The Cincinnati-based grocery chain said if its pharmacists object to fulfilling a request, the store must "make accommodations to have that prescription filled for our customer."
"We believe that medication is a private patient matter," said Meghan Glynn, a Kroger spokeswoman. "Our role as a pharmacy operator is to furnish medication in accordance with the doctor's prescription or as requested by a patient."
Abortion rights activists in Georgia announced a statewide campaign Friday to raise awareness about the contraceptive.
Among them was Carrie Baker, who said a Kroger pharmacist in her hometown of Rome, Ga., refused to supply her with the contraceptive. The 42-year-old married mother of two said she asked the store's manager in December to order the contraceptive but was told that the pharmacist refused, even though the decision contradicted company policy. "I believe this was a responsible decision and the best way to care for my family and myself," she said. "But Kroger doesn't care." . . .
Major pharmacy chains such as CVS Corp., Rite-Aid Corp. and Walgreen Co. also have pledged to ensure that customers can buy Plan B, even if one employee declines to provide service for reasons of conscience.
Medicaid Changes Harm U.S. Citizens
The New York Times reports that a new federal rule intended to prevent illegal immigrants from receiving Medicaid has had the effect of denying Medicaid to many thousands of U.S. citizens who have difficulty complying with new citizenship documentation requirements. According to the Times,
Under a 2006 federal law, the Deficit Reduction Act, most people who say they are United States citizens and want Medicaid must provide “satisfactory documentary evidence of citizenship,” which could include a passport or the combination of a birth certificate and a driver’s license. Some state officials say the Bush administration went beyond the law in some ways, for example, by requiring people to submit original documents or copies certified by the issuing agency.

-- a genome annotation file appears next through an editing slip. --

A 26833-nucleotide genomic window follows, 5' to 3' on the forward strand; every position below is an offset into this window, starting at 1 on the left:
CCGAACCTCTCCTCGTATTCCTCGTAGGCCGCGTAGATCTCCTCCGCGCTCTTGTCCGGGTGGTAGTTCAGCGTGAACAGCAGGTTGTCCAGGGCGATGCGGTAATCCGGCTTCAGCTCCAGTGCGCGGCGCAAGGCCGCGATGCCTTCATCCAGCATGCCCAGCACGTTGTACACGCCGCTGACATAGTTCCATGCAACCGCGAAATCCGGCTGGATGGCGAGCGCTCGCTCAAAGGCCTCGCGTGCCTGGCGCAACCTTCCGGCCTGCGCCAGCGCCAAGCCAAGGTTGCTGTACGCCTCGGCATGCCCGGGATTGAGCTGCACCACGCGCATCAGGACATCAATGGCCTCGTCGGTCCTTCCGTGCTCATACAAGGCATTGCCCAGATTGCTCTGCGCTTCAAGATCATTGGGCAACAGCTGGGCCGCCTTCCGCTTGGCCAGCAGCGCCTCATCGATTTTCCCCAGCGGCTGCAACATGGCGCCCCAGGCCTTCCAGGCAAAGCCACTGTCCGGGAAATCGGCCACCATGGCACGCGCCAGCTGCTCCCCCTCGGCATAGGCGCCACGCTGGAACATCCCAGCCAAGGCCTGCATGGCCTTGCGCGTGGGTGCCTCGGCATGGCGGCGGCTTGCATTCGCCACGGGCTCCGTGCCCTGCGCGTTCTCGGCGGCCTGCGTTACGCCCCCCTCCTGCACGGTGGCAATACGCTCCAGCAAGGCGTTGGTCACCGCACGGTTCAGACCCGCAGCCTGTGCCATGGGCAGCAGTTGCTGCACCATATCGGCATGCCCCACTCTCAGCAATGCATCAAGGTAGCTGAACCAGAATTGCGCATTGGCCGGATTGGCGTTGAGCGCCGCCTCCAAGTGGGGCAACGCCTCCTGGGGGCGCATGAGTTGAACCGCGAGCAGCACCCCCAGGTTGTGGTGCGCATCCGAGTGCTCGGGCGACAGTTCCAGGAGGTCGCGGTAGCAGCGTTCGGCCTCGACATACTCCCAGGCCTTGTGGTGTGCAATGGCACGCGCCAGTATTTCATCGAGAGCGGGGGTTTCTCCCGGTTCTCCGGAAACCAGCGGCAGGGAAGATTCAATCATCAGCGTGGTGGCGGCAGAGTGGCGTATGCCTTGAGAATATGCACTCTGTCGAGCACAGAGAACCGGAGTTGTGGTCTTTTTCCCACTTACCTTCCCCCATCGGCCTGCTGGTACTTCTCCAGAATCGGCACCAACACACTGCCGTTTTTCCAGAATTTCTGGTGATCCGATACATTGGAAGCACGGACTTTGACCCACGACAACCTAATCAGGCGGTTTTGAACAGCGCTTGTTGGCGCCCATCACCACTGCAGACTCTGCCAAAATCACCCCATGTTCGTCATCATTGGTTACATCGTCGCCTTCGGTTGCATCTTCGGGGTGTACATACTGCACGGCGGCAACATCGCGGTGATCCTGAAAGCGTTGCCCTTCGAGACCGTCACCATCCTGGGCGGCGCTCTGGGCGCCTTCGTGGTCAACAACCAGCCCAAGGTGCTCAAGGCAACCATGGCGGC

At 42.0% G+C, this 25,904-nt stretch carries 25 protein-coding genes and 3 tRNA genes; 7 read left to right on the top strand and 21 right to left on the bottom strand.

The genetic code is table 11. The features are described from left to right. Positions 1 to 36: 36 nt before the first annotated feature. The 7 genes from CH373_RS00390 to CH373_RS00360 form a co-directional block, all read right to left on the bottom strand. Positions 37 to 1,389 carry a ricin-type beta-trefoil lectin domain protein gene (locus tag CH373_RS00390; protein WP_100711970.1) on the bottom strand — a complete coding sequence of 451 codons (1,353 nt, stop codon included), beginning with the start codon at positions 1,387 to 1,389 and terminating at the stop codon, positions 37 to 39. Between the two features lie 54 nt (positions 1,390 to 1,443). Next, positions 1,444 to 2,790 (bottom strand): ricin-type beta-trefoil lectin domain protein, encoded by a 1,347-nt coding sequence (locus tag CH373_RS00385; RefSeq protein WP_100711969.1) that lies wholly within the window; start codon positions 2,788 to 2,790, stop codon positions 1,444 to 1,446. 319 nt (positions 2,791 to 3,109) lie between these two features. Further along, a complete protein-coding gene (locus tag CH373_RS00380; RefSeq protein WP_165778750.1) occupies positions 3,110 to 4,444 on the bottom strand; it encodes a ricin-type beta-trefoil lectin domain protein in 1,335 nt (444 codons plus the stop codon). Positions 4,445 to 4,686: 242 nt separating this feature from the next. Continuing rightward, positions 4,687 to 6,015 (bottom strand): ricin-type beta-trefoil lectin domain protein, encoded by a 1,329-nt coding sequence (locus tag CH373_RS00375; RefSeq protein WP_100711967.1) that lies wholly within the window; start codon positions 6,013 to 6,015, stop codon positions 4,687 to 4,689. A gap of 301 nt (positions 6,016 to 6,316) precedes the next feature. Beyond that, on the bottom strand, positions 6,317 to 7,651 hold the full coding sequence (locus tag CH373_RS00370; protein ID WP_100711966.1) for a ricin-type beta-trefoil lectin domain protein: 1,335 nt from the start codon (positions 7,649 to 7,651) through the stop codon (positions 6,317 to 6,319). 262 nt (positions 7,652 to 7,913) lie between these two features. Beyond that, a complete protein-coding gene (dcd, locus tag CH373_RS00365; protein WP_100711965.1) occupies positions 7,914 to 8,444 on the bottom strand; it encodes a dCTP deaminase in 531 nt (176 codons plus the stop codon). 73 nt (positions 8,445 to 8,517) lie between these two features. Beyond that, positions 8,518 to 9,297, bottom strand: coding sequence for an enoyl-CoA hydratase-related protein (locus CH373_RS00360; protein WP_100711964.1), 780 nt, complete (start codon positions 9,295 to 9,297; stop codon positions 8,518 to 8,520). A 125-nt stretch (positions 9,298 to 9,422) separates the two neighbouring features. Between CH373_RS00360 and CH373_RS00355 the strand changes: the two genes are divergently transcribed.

“The largest adverse effect of this policy has been on people who are American citizens,” said Kevin W. Concannon, director of the Department of Human Services in Iowa, where the number of Medicaid recipients dropped by 5,700 in the second half of 2006, to 92,880, after rising for five years. “We have not turned up many undocumented immigrants receiving Medicaid in Waterloo, Dubuque or anywhere else in Iowa,” Mr. Concannon said.
Jeff Nelligan, a spokesman for the federal Centers for Medicare and Medicaid Services, said the new rule was “intended to ensure that Medicaid beneficiaries are citizens without imposing undue burdens on them” or on states. “We are not aware of any data that shows there are significant barriers to enrollment,” he said. “But if states are experiencing difficulties, they should bring them to our attention.”